there aren’t any national standards for crime labs, which means quality control can vary. Accreditation is voluntary, and many states do not require it; each jurisdiction decides how to certify and administer its labs and vet its technicians.The one body that as tried to establish serious standards for crime labs is the American Society of Crime Laboratory Directors/Laboratory Accreditation Board (ASCLD/LAB), which says its mission is to improve the quality of forensic services.
When a lab’s accreditation application is accepted, ASCLD/LAB sends a team to visit that lab, a process that takes the better part of a week. “We review the work of all the analysts to make sure the work is done within the procedures of that lab. We make sure all the personnel had completed their training, that they are regularly proficiency tested,” says Keaton. “We try not to leave any stone unturned.”But note that they don't do the one thing that might really determine if the lab's work is any good: double blind tests. Once you know that, you can well believe that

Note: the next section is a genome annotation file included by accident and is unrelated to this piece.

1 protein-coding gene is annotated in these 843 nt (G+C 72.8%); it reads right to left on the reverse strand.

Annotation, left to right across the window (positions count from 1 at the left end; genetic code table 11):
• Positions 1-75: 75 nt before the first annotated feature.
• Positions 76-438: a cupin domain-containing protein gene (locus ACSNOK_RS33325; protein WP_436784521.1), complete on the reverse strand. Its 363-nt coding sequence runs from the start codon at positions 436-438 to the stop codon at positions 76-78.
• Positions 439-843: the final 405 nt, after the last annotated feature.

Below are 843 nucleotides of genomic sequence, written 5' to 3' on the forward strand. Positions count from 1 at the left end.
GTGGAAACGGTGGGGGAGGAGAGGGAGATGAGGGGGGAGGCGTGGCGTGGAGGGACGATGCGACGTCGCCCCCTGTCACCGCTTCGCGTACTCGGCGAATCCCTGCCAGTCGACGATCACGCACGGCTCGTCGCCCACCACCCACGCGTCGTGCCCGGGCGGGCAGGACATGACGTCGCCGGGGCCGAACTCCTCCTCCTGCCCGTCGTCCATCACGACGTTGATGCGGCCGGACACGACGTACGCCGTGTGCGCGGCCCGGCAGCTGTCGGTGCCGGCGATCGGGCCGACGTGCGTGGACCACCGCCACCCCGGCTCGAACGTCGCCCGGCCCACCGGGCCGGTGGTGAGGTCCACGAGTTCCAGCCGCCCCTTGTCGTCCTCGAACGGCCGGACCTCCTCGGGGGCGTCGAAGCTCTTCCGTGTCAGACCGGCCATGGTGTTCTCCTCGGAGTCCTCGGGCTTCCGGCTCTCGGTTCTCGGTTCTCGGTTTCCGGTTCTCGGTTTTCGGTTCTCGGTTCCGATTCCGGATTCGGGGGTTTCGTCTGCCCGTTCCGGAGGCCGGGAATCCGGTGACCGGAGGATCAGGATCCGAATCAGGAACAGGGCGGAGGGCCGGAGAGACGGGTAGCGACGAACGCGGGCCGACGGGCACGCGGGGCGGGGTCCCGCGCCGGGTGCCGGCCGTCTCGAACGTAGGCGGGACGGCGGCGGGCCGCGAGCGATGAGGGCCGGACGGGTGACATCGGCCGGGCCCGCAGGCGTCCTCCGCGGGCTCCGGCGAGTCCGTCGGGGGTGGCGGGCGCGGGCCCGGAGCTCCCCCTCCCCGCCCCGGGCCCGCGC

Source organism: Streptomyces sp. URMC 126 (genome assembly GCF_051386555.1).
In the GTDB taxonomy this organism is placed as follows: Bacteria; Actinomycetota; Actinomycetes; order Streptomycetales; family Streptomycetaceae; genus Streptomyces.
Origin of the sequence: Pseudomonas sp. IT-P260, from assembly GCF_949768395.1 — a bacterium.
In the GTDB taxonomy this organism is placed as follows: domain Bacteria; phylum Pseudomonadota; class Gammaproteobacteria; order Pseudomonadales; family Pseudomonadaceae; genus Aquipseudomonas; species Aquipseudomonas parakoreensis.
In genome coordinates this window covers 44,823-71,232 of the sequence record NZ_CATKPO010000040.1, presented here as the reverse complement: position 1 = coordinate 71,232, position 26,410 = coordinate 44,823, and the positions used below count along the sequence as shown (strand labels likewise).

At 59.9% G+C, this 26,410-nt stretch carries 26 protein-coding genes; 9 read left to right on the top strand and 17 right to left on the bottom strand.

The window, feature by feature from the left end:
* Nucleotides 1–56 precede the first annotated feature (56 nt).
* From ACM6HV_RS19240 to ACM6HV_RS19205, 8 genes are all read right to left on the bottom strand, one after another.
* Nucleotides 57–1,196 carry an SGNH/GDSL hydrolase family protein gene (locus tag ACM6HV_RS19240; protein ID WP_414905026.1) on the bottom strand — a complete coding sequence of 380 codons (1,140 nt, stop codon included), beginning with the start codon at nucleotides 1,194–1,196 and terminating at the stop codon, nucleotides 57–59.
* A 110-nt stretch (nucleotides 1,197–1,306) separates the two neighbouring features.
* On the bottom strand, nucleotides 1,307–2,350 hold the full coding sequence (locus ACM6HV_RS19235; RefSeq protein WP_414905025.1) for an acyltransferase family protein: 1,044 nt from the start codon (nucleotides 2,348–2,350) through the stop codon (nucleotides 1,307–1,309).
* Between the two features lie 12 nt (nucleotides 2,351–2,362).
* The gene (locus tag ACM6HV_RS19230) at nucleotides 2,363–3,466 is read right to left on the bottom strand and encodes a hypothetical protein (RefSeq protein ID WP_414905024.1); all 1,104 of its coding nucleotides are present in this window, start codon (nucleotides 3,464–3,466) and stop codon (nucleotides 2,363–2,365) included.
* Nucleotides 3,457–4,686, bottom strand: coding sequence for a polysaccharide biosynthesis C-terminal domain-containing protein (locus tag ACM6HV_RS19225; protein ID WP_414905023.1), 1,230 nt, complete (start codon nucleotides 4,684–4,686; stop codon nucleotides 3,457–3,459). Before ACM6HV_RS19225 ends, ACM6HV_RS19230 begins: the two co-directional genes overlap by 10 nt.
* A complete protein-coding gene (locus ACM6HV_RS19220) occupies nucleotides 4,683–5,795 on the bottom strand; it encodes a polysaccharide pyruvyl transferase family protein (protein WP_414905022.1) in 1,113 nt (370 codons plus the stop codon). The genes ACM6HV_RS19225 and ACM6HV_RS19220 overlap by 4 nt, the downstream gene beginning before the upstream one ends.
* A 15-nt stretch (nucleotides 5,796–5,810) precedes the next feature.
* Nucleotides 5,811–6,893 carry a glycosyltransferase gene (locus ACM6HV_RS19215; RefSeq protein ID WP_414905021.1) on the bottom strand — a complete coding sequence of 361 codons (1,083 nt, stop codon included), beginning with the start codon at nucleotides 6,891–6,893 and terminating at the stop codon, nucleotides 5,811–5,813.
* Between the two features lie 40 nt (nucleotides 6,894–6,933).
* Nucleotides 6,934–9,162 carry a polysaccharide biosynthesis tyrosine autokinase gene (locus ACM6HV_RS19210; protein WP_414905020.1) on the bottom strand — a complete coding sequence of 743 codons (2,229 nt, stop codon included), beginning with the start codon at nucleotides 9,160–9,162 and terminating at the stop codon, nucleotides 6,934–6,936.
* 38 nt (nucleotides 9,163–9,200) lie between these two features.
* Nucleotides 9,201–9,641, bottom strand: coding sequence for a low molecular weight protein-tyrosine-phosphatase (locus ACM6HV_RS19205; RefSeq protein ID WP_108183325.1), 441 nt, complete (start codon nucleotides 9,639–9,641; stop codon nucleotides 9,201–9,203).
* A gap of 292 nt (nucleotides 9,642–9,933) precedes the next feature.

In fact ASCLD/LAB could more properly be described as a product service organization which sells, for a fee, a “seal of approval.”Every time I think about this charade I get angry. We send men to prison on the basis of "science" that has nothing to do with what science really is, another sign that our "justice" system is directed toward a wide variety of ends other than justice.